Managers Should Not Discuss Salary During Appraisals


(Part 4 of 5 on Employee Pay)

“I think annual merit pay increases should be tied to employees’ productivity,” stated a manager.

“I agree,” I responded.

“I also think,” the manager continued, “that appraisal interviews should focus on employee development.  But it seems that during my appraisal interviews, all employees want to talk about is the amount of their raises.”

While many organizations consider both performance appraisals and salary reviews on an annual basis, they should not be combined.  Pay raises, or lack thereof, communicate strong messages to employees.  Salary discussions during appraisal interviews bury attempts of meaningful employee development conversations.

Consider appraisals and salary reviews to be related but separate.  I like quarterly appraisals where managers discuss where employees have performed well and what they might improve upon.  The appraisal at the end of quarter four builds on feedback given and received during the first three appraisals.

Approximately two weeks after the fourth appraisal, managers can report annual merit increases individually to employees.  There is no need to mention appraisal information when communicating pay increases.  Employees are very insightful.  If managers have been candid during appraisal interviews, employees will connect the dots between productivity and salary.

 

The Five Toughest Personnel Decisions


Part 1 of 5

A manager said to me, “I’m concerned about Jacob.  He has really struggled during the last few months.”

“How long has Jacob been with you?” I asked.

“Almost fifteen years.”

“What is Jacob’s performance history?”

“He’s been a pretty good performer, not great but reliable.  The volume in Jacob’s job has increased dramatically and we have become very dependent on technology.”

“Have you trained Jacob sufficiently?”

“Yes, we’ve offered extensive training.  In reality, the job has probably outgrown Jacob’s abilities.”

“Do you have other tasks that you could assign to Jacob?”

“Not really.  We are fully staffed and I’ve shifted tasks as much as I can.”

When a job outgrows an employee’s abilities, I think the company should try to reassign the employee to other tasks.  However, as in this example, reassignment is not always practical.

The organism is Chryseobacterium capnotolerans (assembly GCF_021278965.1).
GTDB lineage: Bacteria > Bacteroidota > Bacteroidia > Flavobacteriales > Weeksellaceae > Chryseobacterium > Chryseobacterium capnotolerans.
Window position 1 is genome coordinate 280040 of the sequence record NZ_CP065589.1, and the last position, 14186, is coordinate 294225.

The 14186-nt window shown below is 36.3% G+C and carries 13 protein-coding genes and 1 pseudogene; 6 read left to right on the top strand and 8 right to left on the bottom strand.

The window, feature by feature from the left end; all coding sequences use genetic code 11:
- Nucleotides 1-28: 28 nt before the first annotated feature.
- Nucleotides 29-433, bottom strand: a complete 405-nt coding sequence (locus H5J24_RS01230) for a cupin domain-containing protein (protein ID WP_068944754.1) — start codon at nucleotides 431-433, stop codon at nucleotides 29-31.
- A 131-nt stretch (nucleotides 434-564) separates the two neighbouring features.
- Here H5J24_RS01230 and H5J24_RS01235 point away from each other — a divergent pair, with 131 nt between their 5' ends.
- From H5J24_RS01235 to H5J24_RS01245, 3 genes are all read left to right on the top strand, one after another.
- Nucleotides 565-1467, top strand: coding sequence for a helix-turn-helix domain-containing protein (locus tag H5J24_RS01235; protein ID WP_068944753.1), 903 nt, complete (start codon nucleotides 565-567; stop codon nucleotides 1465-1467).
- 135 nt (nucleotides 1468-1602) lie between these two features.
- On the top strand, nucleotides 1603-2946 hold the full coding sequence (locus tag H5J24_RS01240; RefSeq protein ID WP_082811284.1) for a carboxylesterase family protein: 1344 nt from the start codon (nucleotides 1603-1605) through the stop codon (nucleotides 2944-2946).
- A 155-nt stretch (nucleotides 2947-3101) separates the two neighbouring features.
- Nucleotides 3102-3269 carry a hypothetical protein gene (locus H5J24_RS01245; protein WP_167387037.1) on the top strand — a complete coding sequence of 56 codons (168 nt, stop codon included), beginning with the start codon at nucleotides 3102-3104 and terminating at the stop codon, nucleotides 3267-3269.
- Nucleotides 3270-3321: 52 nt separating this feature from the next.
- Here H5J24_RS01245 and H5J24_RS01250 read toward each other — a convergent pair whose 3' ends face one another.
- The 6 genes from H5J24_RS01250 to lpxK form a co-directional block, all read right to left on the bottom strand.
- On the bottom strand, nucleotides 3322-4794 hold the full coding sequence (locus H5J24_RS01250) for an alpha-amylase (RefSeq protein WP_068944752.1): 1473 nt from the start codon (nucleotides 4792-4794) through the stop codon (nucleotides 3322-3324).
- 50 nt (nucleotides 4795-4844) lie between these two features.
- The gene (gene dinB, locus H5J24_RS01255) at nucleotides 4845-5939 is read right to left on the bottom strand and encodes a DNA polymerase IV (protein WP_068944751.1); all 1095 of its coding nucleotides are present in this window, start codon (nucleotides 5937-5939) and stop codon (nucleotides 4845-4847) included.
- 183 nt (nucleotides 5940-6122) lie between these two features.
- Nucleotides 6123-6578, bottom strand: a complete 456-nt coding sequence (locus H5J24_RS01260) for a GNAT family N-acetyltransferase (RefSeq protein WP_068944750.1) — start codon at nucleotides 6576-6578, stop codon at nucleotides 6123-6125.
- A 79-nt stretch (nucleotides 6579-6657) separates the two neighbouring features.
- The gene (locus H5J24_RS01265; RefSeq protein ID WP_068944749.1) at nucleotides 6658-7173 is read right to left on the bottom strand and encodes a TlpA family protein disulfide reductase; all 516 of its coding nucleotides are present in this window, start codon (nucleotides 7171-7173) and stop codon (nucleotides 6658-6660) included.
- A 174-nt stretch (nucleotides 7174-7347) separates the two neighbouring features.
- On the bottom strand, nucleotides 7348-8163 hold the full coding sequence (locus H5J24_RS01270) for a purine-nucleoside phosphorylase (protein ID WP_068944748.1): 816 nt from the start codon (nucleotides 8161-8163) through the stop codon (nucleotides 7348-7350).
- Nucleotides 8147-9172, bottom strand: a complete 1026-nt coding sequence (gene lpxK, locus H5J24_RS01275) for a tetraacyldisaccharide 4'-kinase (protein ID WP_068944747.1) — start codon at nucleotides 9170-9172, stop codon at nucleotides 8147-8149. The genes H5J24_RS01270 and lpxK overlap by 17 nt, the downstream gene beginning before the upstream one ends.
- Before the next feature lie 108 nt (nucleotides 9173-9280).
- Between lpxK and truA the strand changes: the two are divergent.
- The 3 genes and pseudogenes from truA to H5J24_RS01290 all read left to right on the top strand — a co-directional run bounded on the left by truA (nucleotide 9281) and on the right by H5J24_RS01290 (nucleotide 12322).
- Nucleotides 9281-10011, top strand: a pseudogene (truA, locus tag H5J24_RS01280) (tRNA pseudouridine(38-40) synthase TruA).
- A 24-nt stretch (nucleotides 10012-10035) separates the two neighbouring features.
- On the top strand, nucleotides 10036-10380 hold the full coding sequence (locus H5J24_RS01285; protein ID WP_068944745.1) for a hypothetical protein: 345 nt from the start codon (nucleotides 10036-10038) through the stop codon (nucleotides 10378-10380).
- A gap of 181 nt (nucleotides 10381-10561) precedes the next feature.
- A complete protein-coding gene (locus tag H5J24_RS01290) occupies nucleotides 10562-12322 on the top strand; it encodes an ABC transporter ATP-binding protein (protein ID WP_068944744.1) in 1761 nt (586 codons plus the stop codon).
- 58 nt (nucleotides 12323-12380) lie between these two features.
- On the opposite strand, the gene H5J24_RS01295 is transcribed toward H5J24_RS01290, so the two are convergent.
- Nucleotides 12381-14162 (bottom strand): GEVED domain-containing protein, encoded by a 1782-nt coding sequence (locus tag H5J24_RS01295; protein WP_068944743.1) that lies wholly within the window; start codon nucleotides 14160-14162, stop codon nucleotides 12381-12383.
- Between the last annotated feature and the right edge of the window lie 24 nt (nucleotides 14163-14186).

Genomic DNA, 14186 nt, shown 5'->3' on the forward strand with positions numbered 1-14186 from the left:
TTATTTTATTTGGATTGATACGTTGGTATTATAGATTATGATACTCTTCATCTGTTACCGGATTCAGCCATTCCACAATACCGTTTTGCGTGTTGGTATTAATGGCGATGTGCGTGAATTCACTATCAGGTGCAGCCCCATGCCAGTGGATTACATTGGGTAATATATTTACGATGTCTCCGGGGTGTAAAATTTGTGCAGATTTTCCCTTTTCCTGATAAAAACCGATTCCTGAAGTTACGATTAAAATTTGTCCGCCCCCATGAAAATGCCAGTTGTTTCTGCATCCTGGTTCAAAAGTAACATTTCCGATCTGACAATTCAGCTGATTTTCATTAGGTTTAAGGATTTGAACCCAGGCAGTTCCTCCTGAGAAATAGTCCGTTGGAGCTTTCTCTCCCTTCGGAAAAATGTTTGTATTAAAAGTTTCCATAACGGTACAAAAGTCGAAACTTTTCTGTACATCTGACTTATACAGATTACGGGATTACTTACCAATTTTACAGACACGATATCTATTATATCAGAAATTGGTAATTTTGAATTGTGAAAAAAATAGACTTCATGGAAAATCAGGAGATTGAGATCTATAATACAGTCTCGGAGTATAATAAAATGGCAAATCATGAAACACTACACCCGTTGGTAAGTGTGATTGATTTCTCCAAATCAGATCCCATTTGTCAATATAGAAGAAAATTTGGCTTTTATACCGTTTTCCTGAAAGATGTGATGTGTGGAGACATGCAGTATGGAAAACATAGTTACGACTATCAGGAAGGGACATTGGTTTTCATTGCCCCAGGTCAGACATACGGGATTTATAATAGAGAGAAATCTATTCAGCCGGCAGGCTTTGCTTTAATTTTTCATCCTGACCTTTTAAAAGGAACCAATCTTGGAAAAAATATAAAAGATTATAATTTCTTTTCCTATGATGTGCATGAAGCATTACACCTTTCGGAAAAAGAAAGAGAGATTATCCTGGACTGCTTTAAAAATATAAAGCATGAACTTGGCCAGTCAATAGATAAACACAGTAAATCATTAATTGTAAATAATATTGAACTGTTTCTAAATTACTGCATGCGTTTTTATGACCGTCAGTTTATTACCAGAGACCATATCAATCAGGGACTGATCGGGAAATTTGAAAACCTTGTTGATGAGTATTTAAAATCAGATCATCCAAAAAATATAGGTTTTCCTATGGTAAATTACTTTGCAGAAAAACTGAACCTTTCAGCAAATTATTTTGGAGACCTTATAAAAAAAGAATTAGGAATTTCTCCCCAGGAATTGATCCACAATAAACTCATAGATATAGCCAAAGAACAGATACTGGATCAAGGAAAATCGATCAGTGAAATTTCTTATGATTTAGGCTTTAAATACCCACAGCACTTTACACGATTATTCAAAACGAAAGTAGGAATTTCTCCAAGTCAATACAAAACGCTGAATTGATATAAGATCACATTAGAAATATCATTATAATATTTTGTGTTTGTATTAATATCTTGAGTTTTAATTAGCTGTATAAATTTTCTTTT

Another option is to continue coaching and training and hope to get the employee up to speed.  However, this usually does not work.

As tough as it sounds, the better option for both the organization and the employee is to compassionately remove the person from the organization and assist him/her in finding a better fit with another company.

 

How Appraisal Policies May Put Managers in a No-Win Situation


A very successful, but frustrated, manager reported to me, “During annual performance appraisals, we must have an improvement plan for low ratings.”   The manager further explained that he rated two employees low on the “quantity of work” scale.

“Did you develop a plan?” I asked.

“Yes, both had good attitudes.  I spent a lot of time with them and they did improve.”  The manager admitted the employees did not blossom into stars and probably never would.  Still, on the next appraisal, they earned “meets expectations.”

“Then what is your frustration?” I asked.

“When I submitted my appraisals, my manager said that my ratings were too high.  He said I needed at least some ratings that were “below expectations.”

“I think I see the cause of your frustration,” I responded.  “You are required to improve employees’ performances and, at the same time, your manager expects you to report lower ratings.  This seems like a no win situation.”

“That’s my point, exactly!”

Performance appraisal ratings create more frustration than a ref’s bad call you your star player in the final seconds of a game.  Why don’t we just do away with ratings?  Replace them with a brief listing of an employee’s achievements and areas of emphasis for the future.

 

My Top Ten Idiotic, Motivation-Killing Statements


businessman rating

Here are my top ten idiotic, motivation-killing statements.

If I gave you a “five,” you wouldn’t have anything to strive for.

You haven’t been here long enough to get a “five.”

I don’t give “five’s.”

HR requires that I write a justification if I give you a “five.”

Our policy discourages high ratings.

If I gave you a high merit increase, you would think you had it made.

Never let them know you are satisfied with their work.

Others might be envious if I gave you a big increase.

Yes, you did a good job, but this was a team success.

I know your attendance is perfect but we can always do better.

Effective leaders delight in awarding their best producers with high appraisals and merit increases.  The result is:  high producers strive even harder.

While lesser performers may publicly whine and whimper about their modest increases, they will learn that to get more they have to produce more.

Withholding rewards from high performers based on fear of losing commitment or upsetting slackers makes about as much sense as the late Yogi Berra saying, “No one goes there nowadays; it’s too crowded.”